Beetroot and Beeturia

beetroot-plant

How frightening it would be to see your urine turn the color of blood after drinking beetroot juice, especially if you are not aware that your condition is just beeturia.

Just beeturia, that’s right.  The red you are seeing in your urine or excrement is not blood, despite its red color, but the indigested pigment from beetroots called betacyanin.

Not all people are prone to beeturia.  It occurs in one out of eight persons, but this figure is not consistent.  It has also been observed to occur in people with iron deficiency and mal-absorption.  Co-ingestion of oxalic acid can also stimulate it.

Why do some people can digest beetroots while others can’t break it down completely?

Research say betcyanin breaks down in acid, which we all have in our stomachs.  The more acid you have in your stomach, the more you are capable of digesting it.  A weaker stomach acid would allow the pigment to pass through the colon, around the bloodstream, into the kidneys and out with the urine, making it red.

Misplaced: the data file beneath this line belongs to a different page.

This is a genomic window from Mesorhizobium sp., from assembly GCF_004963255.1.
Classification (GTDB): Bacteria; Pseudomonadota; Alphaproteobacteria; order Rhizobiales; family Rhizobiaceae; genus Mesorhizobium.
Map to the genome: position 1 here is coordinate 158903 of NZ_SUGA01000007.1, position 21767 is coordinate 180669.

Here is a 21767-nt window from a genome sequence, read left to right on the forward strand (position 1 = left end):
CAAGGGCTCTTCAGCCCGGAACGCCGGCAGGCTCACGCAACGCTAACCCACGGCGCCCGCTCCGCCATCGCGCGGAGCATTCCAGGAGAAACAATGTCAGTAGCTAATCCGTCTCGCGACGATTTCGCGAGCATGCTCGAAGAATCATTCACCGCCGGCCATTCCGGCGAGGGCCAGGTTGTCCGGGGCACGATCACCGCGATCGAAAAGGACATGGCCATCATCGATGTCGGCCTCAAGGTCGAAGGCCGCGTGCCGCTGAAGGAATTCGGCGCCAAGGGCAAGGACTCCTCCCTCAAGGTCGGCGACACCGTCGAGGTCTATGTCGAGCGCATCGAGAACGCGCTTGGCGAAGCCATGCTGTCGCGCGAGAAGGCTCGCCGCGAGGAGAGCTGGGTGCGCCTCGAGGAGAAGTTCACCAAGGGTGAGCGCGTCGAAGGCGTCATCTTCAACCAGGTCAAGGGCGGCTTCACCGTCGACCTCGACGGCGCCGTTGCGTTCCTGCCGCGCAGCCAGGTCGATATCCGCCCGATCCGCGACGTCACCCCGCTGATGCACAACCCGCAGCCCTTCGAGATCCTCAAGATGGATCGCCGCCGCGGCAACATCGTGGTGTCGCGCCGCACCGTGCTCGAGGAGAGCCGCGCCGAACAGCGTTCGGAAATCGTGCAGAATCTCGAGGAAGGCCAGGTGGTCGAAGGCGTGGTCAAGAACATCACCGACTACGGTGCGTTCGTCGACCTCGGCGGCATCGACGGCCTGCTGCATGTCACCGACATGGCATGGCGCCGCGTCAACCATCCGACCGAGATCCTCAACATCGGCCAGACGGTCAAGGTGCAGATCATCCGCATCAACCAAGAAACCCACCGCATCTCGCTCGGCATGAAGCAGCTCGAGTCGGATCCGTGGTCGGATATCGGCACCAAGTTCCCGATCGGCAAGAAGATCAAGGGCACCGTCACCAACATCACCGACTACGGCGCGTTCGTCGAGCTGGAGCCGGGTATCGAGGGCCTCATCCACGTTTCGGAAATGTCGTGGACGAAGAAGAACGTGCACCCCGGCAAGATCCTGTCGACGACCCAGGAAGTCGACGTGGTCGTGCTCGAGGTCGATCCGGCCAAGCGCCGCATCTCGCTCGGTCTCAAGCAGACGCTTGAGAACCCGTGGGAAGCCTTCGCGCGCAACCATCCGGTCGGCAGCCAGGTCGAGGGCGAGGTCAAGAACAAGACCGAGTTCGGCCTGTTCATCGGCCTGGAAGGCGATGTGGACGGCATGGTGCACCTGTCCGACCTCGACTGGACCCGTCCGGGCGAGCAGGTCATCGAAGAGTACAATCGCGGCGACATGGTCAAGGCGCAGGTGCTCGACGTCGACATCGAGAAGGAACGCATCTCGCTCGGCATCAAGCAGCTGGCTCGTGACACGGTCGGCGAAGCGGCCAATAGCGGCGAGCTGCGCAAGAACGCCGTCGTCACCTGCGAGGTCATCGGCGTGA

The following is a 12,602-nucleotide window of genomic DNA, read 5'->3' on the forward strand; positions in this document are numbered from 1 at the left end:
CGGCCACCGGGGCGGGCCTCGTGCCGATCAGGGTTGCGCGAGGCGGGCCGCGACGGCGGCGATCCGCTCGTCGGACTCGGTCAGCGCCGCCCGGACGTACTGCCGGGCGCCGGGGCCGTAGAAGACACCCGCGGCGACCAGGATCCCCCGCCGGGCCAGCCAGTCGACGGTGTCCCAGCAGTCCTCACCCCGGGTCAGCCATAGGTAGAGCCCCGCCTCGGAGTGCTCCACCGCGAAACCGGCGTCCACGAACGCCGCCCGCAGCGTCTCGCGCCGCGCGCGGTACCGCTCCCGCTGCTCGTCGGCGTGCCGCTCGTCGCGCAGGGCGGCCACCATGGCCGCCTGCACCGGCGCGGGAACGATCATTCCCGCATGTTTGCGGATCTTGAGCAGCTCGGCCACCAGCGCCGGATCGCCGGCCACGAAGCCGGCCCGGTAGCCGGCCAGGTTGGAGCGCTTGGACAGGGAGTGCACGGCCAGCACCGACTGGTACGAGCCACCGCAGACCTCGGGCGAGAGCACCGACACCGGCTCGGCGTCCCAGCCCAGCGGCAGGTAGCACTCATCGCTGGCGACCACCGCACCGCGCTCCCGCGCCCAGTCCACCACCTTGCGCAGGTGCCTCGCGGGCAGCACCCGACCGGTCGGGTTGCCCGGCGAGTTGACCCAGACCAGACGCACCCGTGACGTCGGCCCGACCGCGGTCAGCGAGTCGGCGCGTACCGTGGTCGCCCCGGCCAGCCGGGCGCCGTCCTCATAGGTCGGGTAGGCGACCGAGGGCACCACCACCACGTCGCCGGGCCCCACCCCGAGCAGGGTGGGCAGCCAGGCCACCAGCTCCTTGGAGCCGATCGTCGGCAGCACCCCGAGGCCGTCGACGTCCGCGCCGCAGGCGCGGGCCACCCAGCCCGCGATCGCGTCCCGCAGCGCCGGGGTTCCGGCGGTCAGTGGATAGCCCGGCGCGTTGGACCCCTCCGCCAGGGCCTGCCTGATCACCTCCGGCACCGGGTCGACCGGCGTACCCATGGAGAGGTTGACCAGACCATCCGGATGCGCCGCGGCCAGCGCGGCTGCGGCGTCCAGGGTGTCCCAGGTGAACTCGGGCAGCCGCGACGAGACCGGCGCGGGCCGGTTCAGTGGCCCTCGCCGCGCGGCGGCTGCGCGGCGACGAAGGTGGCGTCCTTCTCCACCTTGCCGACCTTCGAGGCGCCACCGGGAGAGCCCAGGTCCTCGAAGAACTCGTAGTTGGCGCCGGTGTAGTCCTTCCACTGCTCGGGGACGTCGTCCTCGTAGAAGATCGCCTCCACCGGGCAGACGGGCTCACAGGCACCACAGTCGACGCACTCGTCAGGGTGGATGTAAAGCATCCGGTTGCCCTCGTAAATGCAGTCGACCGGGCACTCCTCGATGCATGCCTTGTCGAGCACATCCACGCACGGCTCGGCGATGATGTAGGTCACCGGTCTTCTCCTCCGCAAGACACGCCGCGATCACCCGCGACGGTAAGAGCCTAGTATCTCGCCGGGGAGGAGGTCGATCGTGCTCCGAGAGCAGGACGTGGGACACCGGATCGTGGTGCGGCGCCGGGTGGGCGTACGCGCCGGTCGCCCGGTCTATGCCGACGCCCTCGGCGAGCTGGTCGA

This condition may also be genetic.  The capacity to metabolize the pigment is a recessive gene.  If a person has two recessive genes, the result would be to inevitably pee red whenever beet is ingested.

Beeturia is not dangerous and should not be confused with serious urinary and bladder disorders.

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